The "flower song" is a typically Hungarian genre. It is a love song whose composer is not known and in this it is akin to folksongs. The songs we have selected (#1) stem probably from the 17th and 18th centuries and survive as manuscripts. The codex songs on our record, like the songs from the Kájoni (#13) and Vietórisz (#5) manuscripts are similar to flower songs. They have typically baroque Hungarian folk melodies and were sensibly selected in the 1680s by two codex writers, one from Transylvania, the other from Upper Hungary. The Kájoni codex, named after János Kájoni, is a collection which presently is considered lost, though Transylvania may still come up with a surprise in this respect.*

Our necessarily limited selection includes an instrumental piece (#8) from the Vietórisz codex, which with the around four hundred religious and secular songs and instrumental pieces contained in the manuscript is one of the richest collections in Hungarian musical literature. In eastern Hungary, and especially its Calvinist areas around Debrecen and Sárospatak, the students of the colleges studied and loved the arts and sang not only religious songs at school and church celebrations but liked to treat worldly subjects no less. Ten melodiaries survive from these student collections of which we have selected the less ribald ones (#10). Their topics, of course, are love and wine. In the same vein is Ádám Pálóczi Horváth’s collection entitled Ötödfélszáz énekek (Four Hundred Fifty Songs). The great patriot Pálóczi took on the enormous task of writing down the most significant melodies of his time, to which he added his own "concoctions". He began his work in the early 1800s as a late follower of the great West European predecessors like Phalčse, Susato and Attaignant, but also preceding the significant melody collectors of the following century, Kodály and Bartók (#9). Another 19th century figure was the great Hungarian poet Mihály Csokonai Vitéz (#3). His poems were used as lyrics to the recruiting songs characteristic of Hungary at that time, which, however, had their roots in German music. The iambic beat is typically western, and the scanning Hungarian text does not easily adapt to it. We have added recruiting songs with Hungarian subjects by two outstanding contemporary guitar composers, J. K. Mertz from Pozsony (Bratislava), and J. Padowetz from southern Hungary (#4).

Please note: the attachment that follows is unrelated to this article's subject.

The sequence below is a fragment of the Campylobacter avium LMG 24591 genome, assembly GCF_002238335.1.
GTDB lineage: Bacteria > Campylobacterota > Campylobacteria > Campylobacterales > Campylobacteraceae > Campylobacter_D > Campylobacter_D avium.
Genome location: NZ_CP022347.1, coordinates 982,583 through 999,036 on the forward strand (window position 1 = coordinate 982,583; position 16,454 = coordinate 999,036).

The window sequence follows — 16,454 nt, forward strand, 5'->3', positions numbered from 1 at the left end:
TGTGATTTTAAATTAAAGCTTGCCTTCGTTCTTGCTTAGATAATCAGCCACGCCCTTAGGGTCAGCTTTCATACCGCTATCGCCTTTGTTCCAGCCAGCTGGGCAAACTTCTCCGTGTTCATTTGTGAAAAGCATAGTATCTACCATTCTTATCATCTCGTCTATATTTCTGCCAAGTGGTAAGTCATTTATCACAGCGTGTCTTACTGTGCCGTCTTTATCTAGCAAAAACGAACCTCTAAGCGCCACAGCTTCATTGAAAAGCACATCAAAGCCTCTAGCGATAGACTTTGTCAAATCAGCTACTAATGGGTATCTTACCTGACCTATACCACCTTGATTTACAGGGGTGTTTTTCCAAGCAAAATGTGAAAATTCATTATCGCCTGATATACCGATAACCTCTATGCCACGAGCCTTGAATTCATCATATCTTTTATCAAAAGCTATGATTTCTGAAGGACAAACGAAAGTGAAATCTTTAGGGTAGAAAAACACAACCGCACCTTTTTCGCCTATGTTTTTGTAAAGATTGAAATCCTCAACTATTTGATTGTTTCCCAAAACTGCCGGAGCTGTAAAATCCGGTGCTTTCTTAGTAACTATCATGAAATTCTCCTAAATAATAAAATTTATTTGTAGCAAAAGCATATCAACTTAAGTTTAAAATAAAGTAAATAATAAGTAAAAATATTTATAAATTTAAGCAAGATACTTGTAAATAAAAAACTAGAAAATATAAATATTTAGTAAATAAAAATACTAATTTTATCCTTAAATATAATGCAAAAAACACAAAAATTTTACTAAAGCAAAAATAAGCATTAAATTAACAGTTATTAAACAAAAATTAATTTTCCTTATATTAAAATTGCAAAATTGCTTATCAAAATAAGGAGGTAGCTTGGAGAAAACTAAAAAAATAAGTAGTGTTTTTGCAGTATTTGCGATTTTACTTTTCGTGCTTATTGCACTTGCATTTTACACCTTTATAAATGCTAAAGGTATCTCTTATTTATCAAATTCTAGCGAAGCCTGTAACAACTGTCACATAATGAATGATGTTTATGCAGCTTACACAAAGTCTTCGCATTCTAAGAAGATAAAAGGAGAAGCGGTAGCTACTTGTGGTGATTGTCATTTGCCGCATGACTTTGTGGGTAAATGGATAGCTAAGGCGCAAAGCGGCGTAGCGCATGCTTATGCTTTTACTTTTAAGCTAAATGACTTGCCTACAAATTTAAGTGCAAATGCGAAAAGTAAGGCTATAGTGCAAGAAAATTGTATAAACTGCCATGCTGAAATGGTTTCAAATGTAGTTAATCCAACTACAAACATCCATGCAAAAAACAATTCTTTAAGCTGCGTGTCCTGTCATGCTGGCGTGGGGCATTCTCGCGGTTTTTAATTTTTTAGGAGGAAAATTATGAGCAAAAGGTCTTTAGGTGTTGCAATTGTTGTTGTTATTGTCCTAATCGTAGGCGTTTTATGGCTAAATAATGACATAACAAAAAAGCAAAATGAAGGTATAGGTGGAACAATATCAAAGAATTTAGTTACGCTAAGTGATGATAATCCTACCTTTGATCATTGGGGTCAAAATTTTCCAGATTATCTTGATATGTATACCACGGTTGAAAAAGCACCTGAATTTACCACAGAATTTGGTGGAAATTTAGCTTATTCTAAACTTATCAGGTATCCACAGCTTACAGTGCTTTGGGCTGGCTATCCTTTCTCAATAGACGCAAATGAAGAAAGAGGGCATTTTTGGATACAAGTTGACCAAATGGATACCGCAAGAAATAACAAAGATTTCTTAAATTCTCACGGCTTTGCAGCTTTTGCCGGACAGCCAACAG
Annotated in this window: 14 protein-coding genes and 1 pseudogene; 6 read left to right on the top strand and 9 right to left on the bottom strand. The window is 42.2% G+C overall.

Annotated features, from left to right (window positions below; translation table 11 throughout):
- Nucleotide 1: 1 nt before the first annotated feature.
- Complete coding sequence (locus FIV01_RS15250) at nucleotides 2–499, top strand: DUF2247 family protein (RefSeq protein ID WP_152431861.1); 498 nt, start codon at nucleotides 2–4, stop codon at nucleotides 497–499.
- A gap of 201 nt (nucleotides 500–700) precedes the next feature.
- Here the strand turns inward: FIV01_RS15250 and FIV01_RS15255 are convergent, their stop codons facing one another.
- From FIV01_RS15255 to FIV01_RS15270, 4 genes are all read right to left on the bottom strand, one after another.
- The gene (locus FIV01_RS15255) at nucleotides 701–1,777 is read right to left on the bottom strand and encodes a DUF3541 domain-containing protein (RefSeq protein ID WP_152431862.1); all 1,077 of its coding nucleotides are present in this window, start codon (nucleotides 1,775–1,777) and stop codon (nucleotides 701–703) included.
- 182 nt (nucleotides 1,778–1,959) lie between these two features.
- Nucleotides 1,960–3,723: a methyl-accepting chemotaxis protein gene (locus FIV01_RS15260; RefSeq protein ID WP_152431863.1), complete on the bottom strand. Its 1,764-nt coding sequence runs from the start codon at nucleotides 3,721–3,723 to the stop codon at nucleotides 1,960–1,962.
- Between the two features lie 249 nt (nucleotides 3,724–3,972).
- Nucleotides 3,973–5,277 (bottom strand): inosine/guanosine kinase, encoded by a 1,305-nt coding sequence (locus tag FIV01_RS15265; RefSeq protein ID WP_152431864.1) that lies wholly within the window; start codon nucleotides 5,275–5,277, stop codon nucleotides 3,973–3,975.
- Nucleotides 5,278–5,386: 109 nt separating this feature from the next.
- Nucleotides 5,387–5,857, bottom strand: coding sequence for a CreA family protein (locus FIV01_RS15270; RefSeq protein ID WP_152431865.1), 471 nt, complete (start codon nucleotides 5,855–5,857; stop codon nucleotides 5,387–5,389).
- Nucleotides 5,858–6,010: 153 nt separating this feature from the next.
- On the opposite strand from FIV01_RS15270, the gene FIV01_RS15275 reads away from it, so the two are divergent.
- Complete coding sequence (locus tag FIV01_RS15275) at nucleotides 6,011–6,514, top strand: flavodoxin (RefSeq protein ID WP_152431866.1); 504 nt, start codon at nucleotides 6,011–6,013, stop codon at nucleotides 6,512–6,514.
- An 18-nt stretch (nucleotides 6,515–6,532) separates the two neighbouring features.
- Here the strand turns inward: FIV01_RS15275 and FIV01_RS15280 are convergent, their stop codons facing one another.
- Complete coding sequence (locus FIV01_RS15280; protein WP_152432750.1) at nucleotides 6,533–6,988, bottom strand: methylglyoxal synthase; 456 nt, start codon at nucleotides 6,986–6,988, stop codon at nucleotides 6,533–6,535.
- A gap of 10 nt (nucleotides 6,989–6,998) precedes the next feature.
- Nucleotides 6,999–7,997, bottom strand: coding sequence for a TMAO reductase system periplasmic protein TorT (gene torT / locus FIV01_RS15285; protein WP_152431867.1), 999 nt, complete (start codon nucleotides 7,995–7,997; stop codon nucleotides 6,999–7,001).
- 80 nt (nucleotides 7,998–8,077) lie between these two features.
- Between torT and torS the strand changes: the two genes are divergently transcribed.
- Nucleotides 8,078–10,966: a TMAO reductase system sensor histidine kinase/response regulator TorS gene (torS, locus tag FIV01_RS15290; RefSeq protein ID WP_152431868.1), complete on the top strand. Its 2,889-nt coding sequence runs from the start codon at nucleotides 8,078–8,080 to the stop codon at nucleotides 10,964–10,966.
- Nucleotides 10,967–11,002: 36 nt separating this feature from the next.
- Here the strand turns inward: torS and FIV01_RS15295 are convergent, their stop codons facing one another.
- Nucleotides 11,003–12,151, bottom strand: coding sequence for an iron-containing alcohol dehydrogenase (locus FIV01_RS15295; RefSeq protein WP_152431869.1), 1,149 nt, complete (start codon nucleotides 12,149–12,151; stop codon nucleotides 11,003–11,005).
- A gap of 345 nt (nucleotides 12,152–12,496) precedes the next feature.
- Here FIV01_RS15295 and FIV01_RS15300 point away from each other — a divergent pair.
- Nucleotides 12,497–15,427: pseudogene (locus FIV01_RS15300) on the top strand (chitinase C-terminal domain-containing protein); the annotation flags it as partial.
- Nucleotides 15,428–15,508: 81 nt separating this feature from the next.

Bálint Balassi was a great Hungarian poet of the 16th century, and a contemporary of the famous lutist Bálint Bakfark. But unlike Bakfark, Balassi spent his life in Hungary and died in battle against the Turks. Following the tradition of the time he wrote his poems "ad notam", meaning that he set them to known tunes. The two songs on our record (#2) were written to choral music for three voices by the famous contemporary German composer, Jacob Regnart. Our collection contains a single "foreign" piece, the "Ballo Ongaro" from the Italian composer Giovanni Picchi's Intavolatura di Balli published in Venice in 1620 (#12). It is a Hungarian dance with variations and a jumping dance. At least one dance is taken from the contemporary foreign, mainly Polish and West European collections, the Passamezzo Ungaro (Ungarischer Tantz, Saltus Hungaricus). In the 16th and 17th centuries it was quite fashionable to compose Hungarian dances. It was a way of calling the West's attention to the Hungarian nation's struggle for life against the Turks. As these collections reveal, the Hungarians are a people who even in times of hardship have not forgotten to sing, make merry, and write love songs. These they pass on to be enjoyed by posterity. I hope that out assortment will prove worthy of the labours of our predecessors.

Dániel Benkő

* The Kájoni codex was rediscovered in 1985.

# 6, 8, 12